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Emerson String Quartet bids farewell in Berkshires concert

On Sunday afternoon, the beloved quartet gave its last concert in Massachusetts at South Mountain Concert Hall in Pittsfield

The Emerson String Quartet: Paul Watkins, Eugene Drucker, Philip Setzer, Lawrence Dutton.Juergen Frank

PITTSFIELD — On a hill in Western Massachusetts, up a winding road from one of the main Berkshire County thoroughfares, lies a small gem of a concert hall, built especially for chamber music by Elizabeth Sprague Coolidge, one of the most important supporters and promoters of classical music in late 19th- and early 20th-century America. Coolidge was herself a highly accomplished pianist and a lover of chamber music, a genre that in those days was regarded as inferior to symphonic music. She funded many prizes and commissions, and established a foundation to support composers and performers in music. She was a strong advocate for new music and commissioned works from the leading contemporary composers of her time, including Copland, Bartók, Stravinsky, and Schoenberg.

In 1918 on the grounds of her estate in the Berkshires, Coolidge built the South Mountain Concert Hall, especially designed for chamber music, with only 440 seats and a small stage. The Colonial-style building was put together from old timbers and fitted with pews taken from a church; the acoustics are superb, combining warmth with clarity and transparency of sound, transmitted to every seat in the house. Menahem Pressler, a frequent performer at South Mountain, dubbed the small hall the “temple of chamber music.”


South Mountain Concert Hall in Pittsfield.Jeremy Yudkin

It was here, on Sunday afternoon, that the Emerson String Quartet, which has played in this magical place every year for 35 years, gave its last concert in Massachusetts. The quartet — which includes Philip Setzer and Eugene Drucker, violins; Lawrence Dutton, viola; and Paul Watkins, cello — will appear together for the very last time Oct. 22 at Lincoln Center in New York City.

The Emerson String Quartet was founded in 1976 by students at Juilliard and has performed around the world for the last 47 years. Since 1979, it has had only one change of personnel (the cellist, 10 years ago). From the beginning, the two founding violinists have alternated between playing first and second violin, a rare and unusually creative idea. The quartet’s big break came in 1987, when they were signed to an exclusive contract with Deutsche Grammophon for what was then the new CD medium. After 30 record albums, many thousands of concerts, nine Grammys, and many other distinctions and awards, the four musicians have decided to disband at the top of their game and pursue individual careers.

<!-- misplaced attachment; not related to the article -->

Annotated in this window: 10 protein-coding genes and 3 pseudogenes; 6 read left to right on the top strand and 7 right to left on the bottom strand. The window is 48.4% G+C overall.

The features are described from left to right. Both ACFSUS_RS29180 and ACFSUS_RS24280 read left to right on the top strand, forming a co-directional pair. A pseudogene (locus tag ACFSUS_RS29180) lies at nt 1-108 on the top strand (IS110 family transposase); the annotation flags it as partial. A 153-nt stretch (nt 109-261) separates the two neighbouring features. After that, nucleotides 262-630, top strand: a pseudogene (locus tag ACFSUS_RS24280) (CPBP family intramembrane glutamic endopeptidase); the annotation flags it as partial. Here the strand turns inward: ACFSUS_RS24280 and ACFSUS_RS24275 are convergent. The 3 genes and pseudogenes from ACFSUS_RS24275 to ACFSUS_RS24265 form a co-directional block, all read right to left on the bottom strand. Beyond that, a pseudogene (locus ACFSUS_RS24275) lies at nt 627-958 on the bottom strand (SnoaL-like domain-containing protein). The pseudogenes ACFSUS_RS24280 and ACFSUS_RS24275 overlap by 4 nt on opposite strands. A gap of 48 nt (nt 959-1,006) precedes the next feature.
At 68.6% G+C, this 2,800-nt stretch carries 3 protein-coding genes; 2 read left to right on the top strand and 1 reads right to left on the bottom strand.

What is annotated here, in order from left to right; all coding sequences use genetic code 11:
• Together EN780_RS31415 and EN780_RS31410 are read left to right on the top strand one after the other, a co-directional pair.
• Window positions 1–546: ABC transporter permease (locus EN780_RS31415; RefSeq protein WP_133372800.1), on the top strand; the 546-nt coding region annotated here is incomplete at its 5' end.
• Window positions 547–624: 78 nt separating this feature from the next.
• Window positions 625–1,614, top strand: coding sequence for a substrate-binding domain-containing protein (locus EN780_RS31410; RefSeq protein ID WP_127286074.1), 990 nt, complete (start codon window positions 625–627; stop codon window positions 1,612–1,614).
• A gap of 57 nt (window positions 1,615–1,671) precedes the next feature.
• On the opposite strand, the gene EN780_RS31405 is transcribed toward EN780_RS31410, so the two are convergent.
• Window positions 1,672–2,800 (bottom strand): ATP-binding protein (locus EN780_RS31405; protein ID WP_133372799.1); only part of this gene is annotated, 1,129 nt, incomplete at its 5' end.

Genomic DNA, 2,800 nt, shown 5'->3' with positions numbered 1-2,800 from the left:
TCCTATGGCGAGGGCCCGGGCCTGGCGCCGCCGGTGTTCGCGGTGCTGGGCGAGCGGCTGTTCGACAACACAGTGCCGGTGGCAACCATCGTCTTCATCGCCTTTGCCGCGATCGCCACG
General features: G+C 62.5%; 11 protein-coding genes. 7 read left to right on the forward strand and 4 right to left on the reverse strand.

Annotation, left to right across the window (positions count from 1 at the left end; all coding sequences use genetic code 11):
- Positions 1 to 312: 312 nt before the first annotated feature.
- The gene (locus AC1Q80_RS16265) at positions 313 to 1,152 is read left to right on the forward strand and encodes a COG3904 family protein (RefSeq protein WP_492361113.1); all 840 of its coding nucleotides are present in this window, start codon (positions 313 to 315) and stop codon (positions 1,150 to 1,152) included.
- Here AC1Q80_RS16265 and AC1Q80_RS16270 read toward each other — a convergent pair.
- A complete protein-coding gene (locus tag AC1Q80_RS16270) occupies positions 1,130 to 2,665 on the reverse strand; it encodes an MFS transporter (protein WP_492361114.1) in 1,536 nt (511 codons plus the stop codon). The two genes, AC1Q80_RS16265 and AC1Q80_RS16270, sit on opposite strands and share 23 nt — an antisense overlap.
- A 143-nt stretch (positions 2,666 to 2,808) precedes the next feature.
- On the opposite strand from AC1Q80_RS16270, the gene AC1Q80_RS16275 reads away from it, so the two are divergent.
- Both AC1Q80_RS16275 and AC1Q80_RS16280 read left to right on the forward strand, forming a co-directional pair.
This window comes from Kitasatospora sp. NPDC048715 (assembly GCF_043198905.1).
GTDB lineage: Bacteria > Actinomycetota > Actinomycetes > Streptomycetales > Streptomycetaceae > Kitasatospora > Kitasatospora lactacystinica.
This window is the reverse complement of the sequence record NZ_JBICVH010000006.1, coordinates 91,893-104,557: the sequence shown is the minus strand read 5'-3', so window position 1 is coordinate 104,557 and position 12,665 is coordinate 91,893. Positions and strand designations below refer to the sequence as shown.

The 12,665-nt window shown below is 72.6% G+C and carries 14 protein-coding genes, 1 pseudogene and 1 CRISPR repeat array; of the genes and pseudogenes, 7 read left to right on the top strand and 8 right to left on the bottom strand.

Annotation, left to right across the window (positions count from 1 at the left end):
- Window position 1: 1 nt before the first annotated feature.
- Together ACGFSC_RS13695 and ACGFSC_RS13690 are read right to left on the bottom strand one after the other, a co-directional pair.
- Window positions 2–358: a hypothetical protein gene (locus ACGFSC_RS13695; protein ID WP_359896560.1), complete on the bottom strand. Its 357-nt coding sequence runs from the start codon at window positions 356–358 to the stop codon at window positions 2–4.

Their program on Sunday included Mozart’s dramatic String Quartet in D Minor, K. 421; Mendelssohn’s String Quartet in A minor, Op. 13, which was the first quartet he wrote, at the remarkable age of 18; Sarah Kirkland Snider’s brand-new “Drink the Wild Ayre”; and Ravel’s String Quartet, his first significant composition.

All the Emersons’ best qualities were in evidence at this concert: mesmerizing virtuosity, unanimity of vision, intelligent interpretation, and intensity of sound. Mozart chose the key of D minor for K. 421, a key of expressive depth, as evidenced by his other works that use it, works such as “Don Giovanni” and the “Requiem.” For a movement of such urgency, I found the performance too leisurely. As for the Mendelssohn, the Emersons know their music history and thoughtfully brought out Mendelssohn’s references to his model for Op. 13: Beethoven’s String Quartet, Op. 132, also in A minor.

Snider is a contemporary American composer who has been widely performed in the United States and abroad. The title of her quartet is a modified quotation from Ralph Waldo Emerson, the Emerson String Quartet’s namesake — “Drink the wild air’s salubrity.” The music nods overtly to nature with its twitters and echoes, though its progress is asymmetrical and often agitated. The Emerson String Quartet gave this new composition an elegant and committed performance.


The final work on the program was the Ravel quartet, and the musicians reveled in the richly varied sonorities of this masterpiece. The intense harmonic density, exotic coloring, and transparent counterpoint came through with the utmost clarity. Indeed, this performance demonstrated the reasons the Emerson has been so admired over the years: perfect intonation, flawless musicianship, complete unanimity of expression, and a thorough understanding of the spiritual and emotional essence of the music. The performance was spellbinding. In the hall, one heard the special sound of some 400 people not breathing.

With heartfelt solemnity and spoken thanks from the stage, the quartet gave its audience an encore from a transcription of Bach’s final chorale. The audience responded with an ovation filled with bravos, and, knowing they had experienced a rare moment in musical history, drifted out quietly into the early autumn air. The falling leaves, not yet colored, were beginning to strew the grassy surrounds of Elizabeth Sprague Coolidge’s gift to chamber music lovers.

The accomplishments and dedication of the Emerson String Quartet over their nearly half-century of music making will not be forgotten.



At South Mountain Concert Hall, Pittsfield. Sept. 10. www.southmountainconcerts.org

Jeremy Yudkin is Professor of Music at Boston University and co-founder and co-director of Boston University’s Center for Beethoven Research.